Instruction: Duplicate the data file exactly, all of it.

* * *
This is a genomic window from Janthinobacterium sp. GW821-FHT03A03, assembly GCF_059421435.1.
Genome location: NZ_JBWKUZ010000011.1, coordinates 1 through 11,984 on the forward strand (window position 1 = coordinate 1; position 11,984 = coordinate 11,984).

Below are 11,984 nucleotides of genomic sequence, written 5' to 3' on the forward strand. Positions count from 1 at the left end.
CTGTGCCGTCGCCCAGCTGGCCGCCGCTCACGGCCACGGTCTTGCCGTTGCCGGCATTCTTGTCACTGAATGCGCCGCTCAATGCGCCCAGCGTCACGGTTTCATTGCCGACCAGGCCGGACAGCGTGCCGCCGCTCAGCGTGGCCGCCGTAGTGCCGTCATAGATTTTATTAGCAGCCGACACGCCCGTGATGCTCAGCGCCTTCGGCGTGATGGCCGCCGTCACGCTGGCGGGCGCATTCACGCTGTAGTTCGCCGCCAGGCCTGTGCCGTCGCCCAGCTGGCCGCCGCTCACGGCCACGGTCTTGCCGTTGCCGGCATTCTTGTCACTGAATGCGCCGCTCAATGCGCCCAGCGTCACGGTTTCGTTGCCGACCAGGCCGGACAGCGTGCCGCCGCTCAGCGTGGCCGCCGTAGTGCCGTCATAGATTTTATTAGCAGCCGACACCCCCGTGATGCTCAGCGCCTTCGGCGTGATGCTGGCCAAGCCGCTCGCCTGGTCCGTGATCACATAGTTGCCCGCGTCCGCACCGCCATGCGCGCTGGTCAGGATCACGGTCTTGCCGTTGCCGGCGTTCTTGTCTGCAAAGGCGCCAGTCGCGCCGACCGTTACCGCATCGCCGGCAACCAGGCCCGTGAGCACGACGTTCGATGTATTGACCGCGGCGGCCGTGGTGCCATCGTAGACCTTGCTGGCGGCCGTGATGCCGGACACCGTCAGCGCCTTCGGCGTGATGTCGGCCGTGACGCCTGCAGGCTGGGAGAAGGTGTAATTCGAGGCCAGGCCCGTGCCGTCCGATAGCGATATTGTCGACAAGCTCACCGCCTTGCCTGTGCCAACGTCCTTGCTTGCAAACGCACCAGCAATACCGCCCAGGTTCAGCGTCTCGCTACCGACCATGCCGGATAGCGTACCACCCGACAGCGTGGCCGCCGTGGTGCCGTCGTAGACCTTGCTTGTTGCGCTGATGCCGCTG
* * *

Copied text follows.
This is a genomic window from Janthinobacterium sp. GW821-FHT03A03, assembly GCF_059421435.1.
Genome location: NZ_JBWKUZ010000011.1, coordinates 1 through 11,984 on the forward strand (window position 1 = coordinate 1; position 11,984 = coordinate 11,984).

Below are 11,984 nucleotides of genomic sequence, written 5' to 3' on the forward strand. Positions count from 1 at the left end.
CTGTGCCGTCGCCCAGCTGGCCGCCGCTCACGGCCACGGTCTTGCCGTTGCCGGCATTCTTGTCACTGAATGCGCCGCTCAATGCGCCCAGCGTCACGGTTTCATTGCCGACCAGGCCGGACAGCGTGCCGCCGCTCAGCGTGGCCGCCGTAGTGCCGTCATAGATTTTATTAGCAGCCGACACGCCCGTGATGCTCAGCGCCTTCGGCGTGATGGCCGCCGTCACGCTGGCGGGCGCATTCACGCTGTAGTTCGCCGCCAGGCCTGTGCCGTCGCCCAGCTGGCCGCCGCTCACGGCCACGGTCTTGCCGTTGCCGGCATTCTTGTCACTGAATGCGCCGCTCAATGCGCCCAGCGTCACGGTTTCGTTGCCGACCAGGCCGGACAGCGTGCCGCCGCTCAGCGTGGCCGCCGTAGTGCCGTCATAGATTTTATTAGCAGCCGACACCCCCGTGATGCTCAGCGCCTTCGGCGTGATGCTGGCCAAGCCGCTCGCCTGGTCCGTGATCACATAGTTGCCCGCGTCCGCACCGCCATGCGCGCTGGTCAGGATCACGGTCTTGCCGTTGCCGGCGTTCTTGTCTGCAAAGGCGCCAGTCGCGCCGACCGTTACCGCATCGCCGGCAACCAGGCCCGTGAGCACGACGTTCGATGTATTGACCGCGGCGGCCGTGGTGCCATCGTAGACCTTGCTGGCGGCCGTGATGCCGGACACCGTCAGCGCCTTCGGCGTGATGTCGGCCGTGACGCCTGCAGGCTGGGAGAAGGTGTAATTCGAGGCCAGGCCCGTGCCGTCCGATAGCGATATTGTCGACAAGCTCACCGCCTTGCCTGTGCCAACGTCCTTGCTTGCAAACGCACCAGCAATACCGCCCAGGTTCAGCGTCTCGCTACCGACCATGCCGGATAGCGTACCACCCGACAGCGTGGCCGCCGTGGTGCCGTCGTAGACCTTGCTTGTTGCGCTGATGCCGCTG